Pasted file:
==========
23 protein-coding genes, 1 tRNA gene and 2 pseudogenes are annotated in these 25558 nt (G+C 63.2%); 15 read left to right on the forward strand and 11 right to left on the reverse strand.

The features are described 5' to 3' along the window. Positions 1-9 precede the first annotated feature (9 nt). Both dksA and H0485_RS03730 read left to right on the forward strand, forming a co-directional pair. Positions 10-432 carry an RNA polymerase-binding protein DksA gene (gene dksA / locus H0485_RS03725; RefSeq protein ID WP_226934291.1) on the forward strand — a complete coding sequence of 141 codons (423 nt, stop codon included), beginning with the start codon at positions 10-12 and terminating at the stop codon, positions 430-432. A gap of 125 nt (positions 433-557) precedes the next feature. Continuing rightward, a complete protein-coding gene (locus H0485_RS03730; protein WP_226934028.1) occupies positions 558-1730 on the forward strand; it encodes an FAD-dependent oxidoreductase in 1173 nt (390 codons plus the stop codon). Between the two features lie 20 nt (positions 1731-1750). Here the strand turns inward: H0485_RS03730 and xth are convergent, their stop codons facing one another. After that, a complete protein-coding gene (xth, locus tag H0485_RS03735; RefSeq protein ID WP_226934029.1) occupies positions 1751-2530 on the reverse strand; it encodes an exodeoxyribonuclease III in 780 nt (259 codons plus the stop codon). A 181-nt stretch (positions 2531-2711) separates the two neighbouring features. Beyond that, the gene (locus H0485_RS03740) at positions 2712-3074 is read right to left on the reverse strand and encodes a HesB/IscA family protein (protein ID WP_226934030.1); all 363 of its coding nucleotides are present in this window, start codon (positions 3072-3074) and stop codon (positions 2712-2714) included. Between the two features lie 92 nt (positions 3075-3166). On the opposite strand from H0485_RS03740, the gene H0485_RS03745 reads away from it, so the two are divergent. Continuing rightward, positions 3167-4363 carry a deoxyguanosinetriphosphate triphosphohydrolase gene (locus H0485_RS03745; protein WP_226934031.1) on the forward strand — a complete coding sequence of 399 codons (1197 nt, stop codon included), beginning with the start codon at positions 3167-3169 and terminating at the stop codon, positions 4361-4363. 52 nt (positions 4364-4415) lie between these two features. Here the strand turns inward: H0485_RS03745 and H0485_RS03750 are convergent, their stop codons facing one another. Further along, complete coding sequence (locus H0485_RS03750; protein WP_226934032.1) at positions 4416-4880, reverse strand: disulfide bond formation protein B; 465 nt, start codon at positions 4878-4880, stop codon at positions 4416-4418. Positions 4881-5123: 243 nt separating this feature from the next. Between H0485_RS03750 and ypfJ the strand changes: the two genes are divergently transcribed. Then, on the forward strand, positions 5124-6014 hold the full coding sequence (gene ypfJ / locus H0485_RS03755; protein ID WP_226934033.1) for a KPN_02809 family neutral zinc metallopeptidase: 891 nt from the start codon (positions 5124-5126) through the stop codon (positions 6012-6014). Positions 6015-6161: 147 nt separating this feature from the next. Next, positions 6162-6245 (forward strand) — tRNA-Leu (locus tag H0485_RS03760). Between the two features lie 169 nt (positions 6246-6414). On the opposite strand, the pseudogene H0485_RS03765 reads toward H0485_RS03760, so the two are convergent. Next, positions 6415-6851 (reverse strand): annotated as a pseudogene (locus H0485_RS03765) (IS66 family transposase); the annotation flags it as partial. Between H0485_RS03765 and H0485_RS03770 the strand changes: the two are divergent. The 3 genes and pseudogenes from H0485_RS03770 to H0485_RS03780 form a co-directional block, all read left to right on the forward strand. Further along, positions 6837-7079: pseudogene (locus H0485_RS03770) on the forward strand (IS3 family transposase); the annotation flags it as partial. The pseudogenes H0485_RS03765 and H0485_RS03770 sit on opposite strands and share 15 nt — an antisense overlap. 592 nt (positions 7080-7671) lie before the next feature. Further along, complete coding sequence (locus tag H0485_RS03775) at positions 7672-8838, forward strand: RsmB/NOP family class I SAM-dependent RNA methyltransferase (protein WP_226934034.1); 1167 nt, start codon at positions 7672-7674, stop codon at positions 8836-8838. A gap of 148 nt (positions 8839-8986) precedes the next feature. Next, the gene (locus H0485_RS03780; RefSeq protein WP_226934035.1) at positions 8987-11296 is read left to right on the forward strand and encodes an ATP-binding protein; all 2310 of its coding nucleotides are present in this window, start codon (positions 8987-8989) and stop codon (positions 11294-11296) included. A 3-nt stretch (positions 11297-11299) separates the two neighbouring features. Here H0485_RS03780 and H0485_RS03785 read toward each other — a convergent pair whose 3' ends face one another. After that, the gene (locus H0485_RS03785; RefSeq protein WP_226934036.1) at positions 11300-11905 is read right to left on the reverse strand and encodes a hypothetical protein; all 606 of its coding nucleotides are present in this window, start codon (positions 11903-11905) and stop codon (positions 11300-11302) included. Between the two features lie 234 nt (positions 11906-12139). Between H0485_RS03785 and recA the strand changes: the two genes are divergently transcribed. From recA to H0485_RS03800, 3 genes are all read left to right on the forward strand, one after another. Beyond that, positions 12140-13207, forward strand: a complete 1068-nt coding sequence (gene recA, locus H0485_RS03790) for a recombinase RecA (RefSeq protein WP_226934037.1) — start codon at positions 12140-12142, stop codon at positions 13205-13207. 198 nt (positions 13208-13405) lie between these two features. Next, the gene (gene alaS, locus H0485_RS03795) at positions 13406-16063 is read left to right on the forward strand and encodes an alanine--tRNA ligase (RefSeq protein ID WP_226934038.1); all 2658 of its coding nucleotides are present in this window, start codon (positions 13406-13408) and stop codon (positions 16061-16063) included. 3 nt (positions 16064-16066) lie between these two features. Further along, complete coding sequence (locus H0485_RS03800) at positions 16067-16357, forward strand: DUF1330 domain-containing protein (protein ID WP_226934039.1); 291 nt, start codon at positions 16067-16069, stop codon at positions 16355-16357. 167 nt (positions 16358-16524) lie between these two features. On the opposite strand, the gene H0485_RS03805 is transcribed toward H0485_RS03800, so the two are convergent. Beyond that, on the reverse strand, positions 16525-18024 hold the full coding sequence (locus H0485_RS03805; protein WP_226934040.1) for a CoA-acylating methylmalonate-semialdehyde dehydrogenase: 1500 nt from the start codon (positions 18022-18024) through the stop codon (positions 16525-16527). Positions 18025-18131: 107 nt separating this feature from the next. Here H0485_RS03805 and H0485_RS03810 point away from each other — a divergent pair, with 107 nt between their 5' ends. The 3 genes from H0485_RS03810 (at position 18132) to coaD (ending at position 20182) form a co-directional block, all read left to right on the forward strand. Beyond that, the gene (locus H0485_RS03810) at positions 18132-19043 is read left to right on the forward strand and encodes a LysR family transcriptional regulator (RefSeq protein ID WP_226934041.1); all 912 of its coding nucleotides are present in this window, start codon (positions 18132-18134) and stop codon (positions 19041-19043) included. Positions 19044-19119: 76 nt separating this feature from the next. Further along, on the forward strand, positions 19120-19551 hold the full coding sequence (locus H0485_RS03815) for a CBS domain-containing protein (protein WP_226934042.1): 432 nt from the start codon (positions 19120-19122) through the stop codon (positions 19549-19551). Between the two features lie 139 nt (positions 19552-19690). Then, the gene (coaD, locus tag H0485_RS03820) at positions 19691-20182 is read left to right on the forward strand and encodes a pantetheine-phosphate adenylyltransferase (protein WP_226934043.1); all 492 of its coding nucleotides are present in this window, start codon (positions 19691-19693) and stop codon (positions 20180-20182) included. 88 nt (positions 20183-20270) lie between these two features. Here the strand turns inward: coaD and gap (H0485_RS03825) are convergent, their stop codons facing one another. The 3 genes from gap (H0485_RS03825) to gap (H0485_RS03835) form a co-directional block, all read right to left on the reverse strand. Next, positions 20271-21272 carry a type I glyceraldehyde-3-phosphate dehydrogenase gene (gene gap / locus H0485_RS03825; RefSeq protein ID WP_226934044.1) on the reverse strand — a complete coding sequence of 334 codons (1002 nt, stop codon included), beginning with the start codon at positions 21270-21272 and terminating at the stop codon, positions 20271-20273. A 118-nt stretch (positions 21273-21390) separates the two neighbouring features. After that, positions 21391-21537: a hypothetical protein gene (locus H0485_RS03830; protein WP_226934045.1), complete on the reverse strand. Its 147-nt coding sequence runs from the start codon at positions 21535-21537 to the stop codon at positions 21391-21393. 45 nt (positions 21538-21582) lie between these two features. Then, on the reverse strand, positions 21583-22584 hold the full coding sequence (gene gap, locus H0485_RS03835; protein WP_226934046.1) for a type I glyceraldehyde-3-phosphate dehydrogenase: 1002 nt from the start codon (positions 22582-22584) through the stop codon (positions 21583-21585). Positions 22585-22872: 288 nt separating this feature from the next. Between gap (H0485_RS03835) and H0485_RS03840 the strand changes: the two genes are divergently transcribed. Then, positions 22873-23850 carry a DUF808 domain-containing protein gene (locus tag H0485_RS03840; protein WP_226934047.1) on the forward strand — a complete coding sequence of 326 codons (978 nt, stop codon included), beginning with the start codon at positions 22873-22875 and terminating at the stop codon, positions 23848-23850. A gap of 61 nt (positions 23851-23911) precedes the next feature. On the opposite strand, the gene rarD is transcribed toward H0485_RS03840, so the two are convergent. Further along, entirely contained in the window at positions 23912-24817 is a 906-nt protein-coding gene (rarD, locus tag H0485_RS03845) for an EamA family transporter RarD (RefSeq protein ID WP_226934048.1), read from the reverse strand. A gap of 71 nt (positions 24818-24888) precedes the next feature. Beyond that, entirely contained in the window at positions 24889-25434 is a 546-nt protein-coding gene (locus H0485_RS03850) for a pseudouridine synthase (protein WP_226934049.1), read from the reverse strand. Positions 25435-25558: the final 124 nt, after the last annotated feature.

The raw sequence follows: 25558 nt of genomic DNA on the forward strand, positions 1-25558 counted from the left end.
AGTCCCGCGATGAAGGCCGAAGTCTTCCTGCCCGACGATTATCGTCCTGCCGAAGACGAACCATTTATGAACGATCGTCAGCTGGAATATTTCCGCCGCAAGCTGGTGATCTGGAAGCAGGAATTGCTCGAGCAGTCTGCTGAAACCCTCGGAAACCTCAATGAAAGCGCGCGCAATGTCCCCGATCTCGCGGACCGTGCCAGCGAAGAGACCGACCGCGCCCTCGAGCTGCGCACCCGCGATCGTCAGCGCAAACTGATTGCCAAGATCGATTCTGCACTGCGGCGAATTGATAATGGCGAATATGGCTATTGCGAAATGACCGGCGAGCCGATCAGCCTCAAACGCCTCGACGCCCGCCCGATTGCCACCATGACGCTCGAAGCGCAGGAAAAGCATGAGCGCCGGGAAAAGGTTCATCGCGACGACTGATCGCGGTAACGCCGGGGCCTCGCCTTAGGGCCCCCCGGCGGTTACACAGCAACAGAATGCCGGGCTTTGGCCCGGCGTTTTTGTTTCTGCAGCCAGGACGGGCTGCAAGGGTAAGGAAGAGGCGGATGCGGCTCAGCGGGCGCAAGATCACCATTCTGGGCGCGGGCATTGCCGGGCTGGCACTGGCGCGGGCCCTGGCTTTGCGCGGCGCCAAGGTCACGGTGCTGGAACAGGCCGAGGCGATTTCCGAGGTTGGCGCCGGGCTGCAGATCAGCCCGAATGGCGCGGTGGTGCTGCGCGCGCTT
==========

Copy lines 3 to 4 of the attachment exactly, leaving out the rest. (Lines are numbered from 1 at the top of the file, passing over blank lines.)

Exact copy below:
The raw sequence follows: 25558 nt of genomic DNA on the forward strand, positions 1-25558 counted from the left end.
AGTCCCGCGATGAAGGCCGAAGTCTTCCTGCCCGACGATTATCGTCCTGCCGAAGACGAACCATTTATGAACGATCGTCAGCTGGAATATTTCCGCCGCAAGCTGGTGATCTGGAAGCAGGAATTGCTCGAGCAGTCTGCTGAAACCCTCGGAAACCTCAATGAAAGCGCGCGCAATGTCCCCGATCTCGCGGACCGTGCCAGCGAAGAGACCGACCGCGCCCTCGAGCTGCGCACCCGCGATCGTCAGCGCAAACTGATTGCCAAGATCGATTCTGCACTGCGGCGAATTGATAATGGCGAATATGGCTATTGCGAAATGACCGGCGAGCCGATCAGCCTCAAACGCCTCGACGCCCGCCCGATTGCCACCATGACGCTCGAAGCGCAGGAAAAGCATGAGCGCCGGGAAAAGGTTCATCGCGACGACTGATCGCGGTAACGCCGGGGCCTCGCCTTAGGGCCCCCCGGCGGTTACACAGCAACAGAATGCCGGGCTTTGGCCCGGCGTTTTTGTTTCTGCAGCCAGGACGGGCTGCAAGGGTAAGGAAGAGGCGGATGCGGCTCAGCGGGCGCAAGATCACCATTCTGGGCGCGGGCATTGCCGGGCTGGCACTGGCGCGGGCCCTGGCTTTGCGCGGCGCCAAGGTCACGGTGCTGGAACAGGCCGAGGCGATTTCCGAGGTTGGCGCCGGGCTGCAGATCAGCCCGAATGGCGCGGTGGTGCTGCGCGCGCTT